Police warn criminals 'South West is not a soft touch' in drug dealing crackdown

  • ITV News West Country's Sam Blackledge reports on a police operation in Exeter

Senior police bosses are warning criminal gangs that the South West is "not a soft touch" and say they are determined to stamp out drug dealing and exploitation of vulnerable victims.

ITV West Country was given exclusive access to a police operation in Exeter and force leaders revealed they have seized more than £10,000 worth of drugs and cash over the past week.

The force says it will no longer tolerate gangs using the region for criminal activity.

Operation Scorpion aims to safeguard vulnerable victims. Credit: ITV News

Temporary Assistant Chief Constable Steve Parker said: "Drug dealing has a really significant impact on our communities.

"The vulnerable are exploited by unscrupulous members of organised crime groups in order to carry out this illegal trade.

"We are here to send a strong message - don't come and exploit the communities of Devon and Cornwall, we will enforce the law, we will deal with drug dealing and the harm it causes."

Police carried out an operation in Exeter which resulted in two arrests. Credit: ITV News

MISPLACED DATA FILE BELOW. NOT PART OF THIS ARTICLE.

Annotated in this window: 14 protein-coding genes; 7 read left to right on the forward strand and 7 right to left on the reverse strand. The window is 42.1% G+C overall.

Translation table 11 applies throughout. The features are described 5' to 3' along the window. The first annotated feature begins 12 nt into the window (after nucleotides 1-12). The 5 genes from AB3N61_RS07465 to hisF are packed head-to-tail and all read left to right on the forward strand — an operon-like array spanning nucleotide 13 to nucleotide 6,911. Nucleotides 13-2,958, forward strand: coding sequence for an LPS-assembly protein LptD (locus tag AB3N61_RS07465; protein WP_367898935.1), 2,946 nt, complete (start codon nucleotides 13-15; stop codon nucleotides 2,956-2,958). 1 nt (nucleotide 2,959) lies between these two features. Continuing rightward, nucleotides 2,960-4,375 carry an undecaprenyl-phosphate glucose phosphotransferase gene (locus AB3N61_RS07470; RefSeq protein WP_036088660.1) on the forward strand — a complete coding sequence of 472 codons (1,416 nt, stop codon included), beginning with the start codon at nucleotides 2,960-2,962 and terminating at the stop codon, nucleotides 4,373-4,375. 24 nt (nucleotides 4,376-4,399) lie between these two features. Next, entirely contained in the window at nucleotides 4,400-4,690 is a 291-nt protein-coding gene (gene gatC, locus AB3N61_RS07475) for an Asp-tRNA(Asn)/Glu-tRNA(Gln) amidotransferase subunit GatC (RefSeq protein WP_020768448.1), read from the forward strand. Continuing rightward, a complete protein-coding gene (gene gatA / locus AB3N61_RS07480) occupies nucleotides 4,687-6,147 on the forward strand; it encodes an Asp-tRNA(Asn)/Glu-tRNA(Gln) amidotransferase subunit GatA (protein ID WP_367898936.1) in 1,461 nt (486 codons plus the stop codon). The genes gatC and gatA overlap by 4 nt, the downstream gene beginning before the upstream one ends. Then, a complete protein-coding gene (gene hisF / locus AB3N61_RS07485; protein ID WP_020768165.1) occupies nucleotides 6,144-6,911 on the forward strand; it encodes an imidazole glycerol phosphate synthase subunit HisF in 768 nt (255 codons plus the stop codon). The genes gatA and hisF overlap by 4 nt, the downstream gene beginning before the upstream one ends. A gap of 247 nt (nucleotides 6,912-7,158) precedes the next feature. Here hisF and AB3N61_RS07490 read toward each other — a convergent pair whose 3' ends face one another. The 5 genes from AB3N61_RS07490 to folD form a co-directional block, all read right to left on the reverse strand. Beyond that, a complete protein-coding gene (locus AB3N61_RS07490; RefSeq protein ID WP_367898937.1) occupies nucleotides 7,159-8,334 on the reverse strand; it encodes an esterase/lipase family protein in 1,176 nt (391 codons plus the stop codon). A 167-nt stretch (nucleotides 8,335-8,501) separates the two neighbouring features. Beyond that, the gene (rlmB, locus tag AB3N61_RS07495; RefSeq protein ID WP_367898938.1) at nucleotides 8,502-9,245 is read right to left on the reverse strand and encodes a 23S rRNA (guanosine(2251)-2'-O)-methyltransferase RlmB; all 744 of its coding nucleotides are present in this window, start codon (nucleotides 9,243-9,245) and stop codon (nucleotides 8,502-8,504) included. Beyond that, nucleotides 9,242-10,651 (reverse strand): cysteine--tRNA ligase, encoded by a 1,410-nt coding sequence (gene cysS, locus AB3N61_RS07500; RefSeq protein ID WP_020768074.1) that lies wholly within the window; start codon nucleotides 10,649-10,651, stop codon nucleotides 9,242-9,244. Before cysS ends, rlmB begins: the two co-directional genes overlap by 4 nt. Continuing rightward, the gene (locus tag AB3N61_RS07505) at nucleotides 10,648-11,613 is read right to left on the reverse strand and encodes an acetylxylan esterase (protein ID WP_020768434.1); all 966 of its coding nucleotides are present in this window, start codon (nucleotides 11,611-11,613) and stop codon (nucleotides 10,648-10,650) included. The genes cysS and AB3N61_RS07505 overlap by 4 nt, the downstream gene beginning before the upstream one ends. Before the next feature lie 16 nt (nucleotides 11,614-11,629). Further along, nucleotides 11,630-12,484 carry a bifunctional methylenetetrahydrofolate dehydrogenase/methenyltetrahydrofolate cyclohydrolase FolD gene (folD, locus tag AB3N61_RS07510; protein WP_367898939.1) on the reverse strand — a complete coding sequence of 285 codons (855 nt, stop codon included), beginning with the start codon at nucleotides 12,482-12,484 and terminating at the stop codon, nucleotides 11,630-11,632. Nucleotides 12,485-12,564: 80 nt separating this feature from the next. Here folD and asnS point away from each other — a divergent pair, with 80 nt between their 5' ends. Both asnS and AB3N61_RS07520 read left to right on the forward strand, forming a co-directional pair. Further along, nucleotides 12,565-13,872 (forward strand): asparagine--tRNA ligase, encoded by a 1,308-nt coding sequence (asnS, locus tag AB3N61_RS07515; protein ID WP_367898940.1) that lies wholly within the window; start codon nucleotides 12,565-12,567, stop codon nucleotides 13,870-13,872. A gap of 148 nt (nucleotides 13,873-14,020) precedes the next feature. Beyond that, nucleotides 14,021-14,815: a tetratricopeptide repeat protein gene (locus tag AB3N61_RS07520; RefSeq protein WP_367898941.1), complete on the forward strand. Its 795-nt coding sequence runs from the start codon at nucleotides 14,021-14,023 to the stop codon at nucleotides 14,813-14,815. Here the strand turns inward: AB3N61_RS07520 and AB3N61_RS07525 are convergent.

Over the past week, as part of Operation Scorpion, police seized more than £90,000 worth of drugs and £54,000 in cash; along with weapons, mobile phones and vehicles.

During that time the police have also made 36 arrests.

Temp ACC Parker said: "It is a serious issue, and it comes with risk. And I think this piece of work really illustrates the impact that comes with drug dealing in communities.

"We're not a soft target, so those in real big urban areas across the country, we're sending the message out to the drug dealers there that we are not an area that can be exploited, we are not easy pickings down here.

"Drug dealing, on some levels, people see it as a victimless crime. But that is absolutely not the case.

"Every illegal drug supply comes with a victim, someone who has been exploited."

Operation Scorpion aims to not only taken dangerous criminals and drugs off the streets, it also has a mission to protect vulnerable adults and children who may be caught up in illegal activity.

  • Alison Hernandez speaking about the importance to reports being made by members of the public

Alison Hernandez, Devon and Cornwall Police and Crime Commissioner, said officers rely on intelligence from the public.

She said: "People really fear retribution when they're giving information about what's happening about drug dealing.

"And this is one way to ensure that people can be confident to do it anonymously.

"Some people have done that who are very heavily involved in drugs and drug dealing and taking themselves. And they've really given us some help by making sure we're sorting this problem out.

"So I want to thank those who have given that intelligence so far."

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